By John M. Annese
STATEN ISLAND, N.Y. -- A bow-and-arrow wielding Staten Island man allegedly used a Travis park as his personal big game stalking ground, in what's believed to be the first illegal deer poaching case in New York City history.
And he's not the only alleged poacher out there.
Since the borough's deer population exploded in recent years, residents have reported roughly two dozen dead deer -- many with their heads and antlers cut off as trophies -- according to sources familiar with the investigation.
The practice has become so common that the state Department of Environmental Conservation has tasked a three-officer team to finding the poachers, sources say.
In one instance, someone used a shotgun to kill two deer near the Church of St. Andrew in Richmond, sources said. But most often, poachers use bows or crossbows to make the kills.
The law currently prohibits hunting within the five boroughs, while bow-hunting only is permitted in Suffolk and Westchester counties.
Over the course of a year, the team used night vision goggles, thermal imaging, license plate information and community tips to track David G. Oakes, of the 100 block of Birch Road in Mariners Harbor, sources said.
On Nov. 11, they caught him carrying a bow, dressed in camouflage gear, in Schmul Park, behind Schmul Playground, sources said.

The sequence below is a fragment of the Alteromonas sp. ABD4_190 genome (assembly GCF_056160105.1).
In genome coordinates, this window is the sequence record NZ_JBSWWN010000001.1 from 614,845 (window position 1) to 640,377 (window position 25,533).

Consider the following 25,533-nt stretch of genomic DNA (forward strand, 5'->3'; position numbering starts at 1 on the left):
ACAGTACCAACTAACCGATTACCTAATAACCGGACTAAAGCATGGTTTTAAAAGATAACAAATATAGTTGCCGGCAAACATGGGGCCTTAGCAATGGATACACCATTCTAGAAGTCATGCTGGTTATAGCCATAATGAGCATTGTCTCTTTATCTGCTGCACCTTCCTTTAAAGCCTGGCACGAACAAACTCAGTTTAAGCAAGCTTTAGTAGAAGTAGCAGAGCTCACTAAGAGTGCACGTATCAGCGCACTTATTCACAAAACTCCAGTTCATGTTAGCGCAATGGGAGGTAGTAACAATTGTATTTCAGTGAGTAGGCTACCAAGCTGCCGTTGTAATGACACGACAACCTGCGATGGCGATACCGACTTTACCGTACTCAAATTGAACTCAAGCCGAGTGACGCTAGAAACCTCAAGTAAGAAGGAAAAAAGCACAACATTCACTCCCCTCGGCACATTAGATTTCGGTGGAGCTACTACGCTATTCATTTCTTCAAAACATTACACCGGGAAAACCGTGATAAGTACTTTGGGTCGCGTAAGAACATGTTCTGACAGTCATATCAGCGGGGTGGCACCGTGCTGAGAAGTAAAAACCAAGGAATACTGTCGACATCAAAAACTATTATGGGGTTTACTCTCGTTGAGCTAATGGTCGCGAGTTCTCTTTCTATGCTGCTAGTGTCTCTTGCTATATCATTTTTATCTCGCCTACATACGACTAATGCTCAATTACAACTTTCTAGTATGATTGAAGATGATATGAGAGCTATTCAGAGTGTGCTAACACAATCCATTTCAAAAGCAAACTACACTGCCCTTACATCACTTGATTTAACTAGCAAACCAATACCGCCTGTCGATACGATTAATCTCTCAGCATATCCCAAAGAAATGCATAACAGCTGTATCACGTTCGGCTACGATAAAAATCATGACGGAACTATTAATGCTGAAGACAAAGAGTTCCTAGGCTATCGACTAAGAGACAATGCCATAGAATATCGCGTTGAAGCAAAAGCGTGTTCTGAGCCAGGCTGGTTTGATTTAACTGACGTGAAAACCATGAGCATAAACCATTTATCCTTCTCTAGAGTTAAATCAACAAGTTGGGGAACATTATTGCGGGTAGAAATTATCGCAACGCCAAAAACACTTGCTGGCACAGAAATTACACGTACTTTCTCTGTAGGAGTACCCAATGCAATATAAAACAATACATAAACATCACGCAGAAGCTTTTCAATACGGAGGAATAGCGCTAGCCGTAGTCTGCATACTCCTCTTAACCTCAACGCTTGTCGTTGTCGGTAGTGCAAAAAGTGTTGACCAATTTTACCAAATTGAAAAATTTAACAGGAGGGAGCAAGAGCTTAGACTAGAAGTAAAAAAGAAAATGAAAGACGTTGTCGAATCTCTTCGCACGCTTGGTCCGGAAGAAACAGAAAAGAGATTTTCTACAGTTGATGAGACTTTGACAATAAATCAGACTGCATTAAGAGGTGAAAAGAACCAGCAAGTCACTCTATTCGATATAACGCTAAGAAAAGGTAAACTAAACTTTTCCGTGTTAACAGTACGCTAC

He was setting up cans and bait piles to lure deer into his sights, according to papers filed in Stapleton Criminal Court, and had no hunting license.
"I was hunting today over bait, and took an 8-point last year from a bait pile in this spot," Oakes told the officers, according to papers filed in Stapleton Criminal Court.
Oakes was cuffed, sources said, but because he cooperated with the officers, he was issued summonses instead of jailed. He'll make his first appearance in Stapleton Criminal Court on Friday.
He faces multiple illegal hunting-related offenses, some of them misdemeanors punishable by up to a year in jail.
New York State Environmental Conservation Officers Edward Piwko, Jason Hilliard and Anthony Rigoli are credited with building the case against Oakes, and were featured in a recent issue of International Game Warden magazine for their efforts.
Sources say the officers got help from the community, including the Zimmer Club and the Richmond Boro Gun Club, to crack the case.
"Sportsmen, hunters and fishermen, they don't like poachers, they hate them. Because they bring a bad name to their sport," one source said. "They're breaking all the rules. They're committing all sorts of safety atrocities to do this. When you're poaching behind a playground, you're not really taking public safety into consideration."
No one answered the door at Oakes' home Wednesday night.
The poaching problem got recent attention on the popular Facebook.com page of Michael Reilly, a retired police lieutenant and president of the Staten Island Community Education Committee.
Reilly said he reached out to the DEC after hearing complaints about a group of deer found shot dead with a bow and decapitated in Tottenville.
Piwko replied in writing, telling him, "I am aware and investigating multiple incidents where people are illegally killing deer with what appears to be archery equipment in the Tottenville area. Most of the perpetrators then remove the head or just the deer's antlers and leave the rest.... I need the assistance of the community to help stop this illegal activity."